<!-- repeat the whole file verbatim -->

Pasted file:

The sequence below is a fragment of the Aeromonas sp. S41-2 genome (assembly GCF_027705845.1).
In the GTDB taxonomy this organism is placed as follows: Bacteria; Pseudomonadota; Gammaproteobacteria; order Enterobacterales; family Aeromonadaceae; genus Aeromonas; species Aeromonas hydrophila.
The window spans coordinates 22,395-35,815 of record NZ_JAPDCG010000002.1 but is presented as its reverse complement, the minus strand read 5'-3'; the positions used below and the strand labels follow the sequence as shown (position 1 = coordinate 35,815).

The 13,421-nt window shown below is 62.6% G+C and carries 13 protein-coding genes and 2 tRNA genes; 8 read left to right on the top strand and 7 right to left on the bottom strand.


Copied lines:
The sequence below is a fragment of the Aeromonas sp. S41-2 genome (assembly GCF_027705845.1).
In the GTDB taxonomy this organism is placed as follows: Bacteria; Pseudomonadota; Gammaproteobacteria; order Enterobacterales; family Aeromonadaceae; genus Aeromonas; species Aeromonas hydrophila.
The window spans coordinates 22,395-35,815 of record NZ_JAPDCG010000002.1 but is presented as its reverse complement, the minus strand read 5'-3'; the positions used below and the strand labels follow the sequence as shown (position 1 = coordinate 35,815).

The 13,421-nt window shown below is 62.6% G+C and carries 13 protein-coding genes and 2 tRNA genes; 8 read left to right on the top strand and 7 right to left on the bottom strand.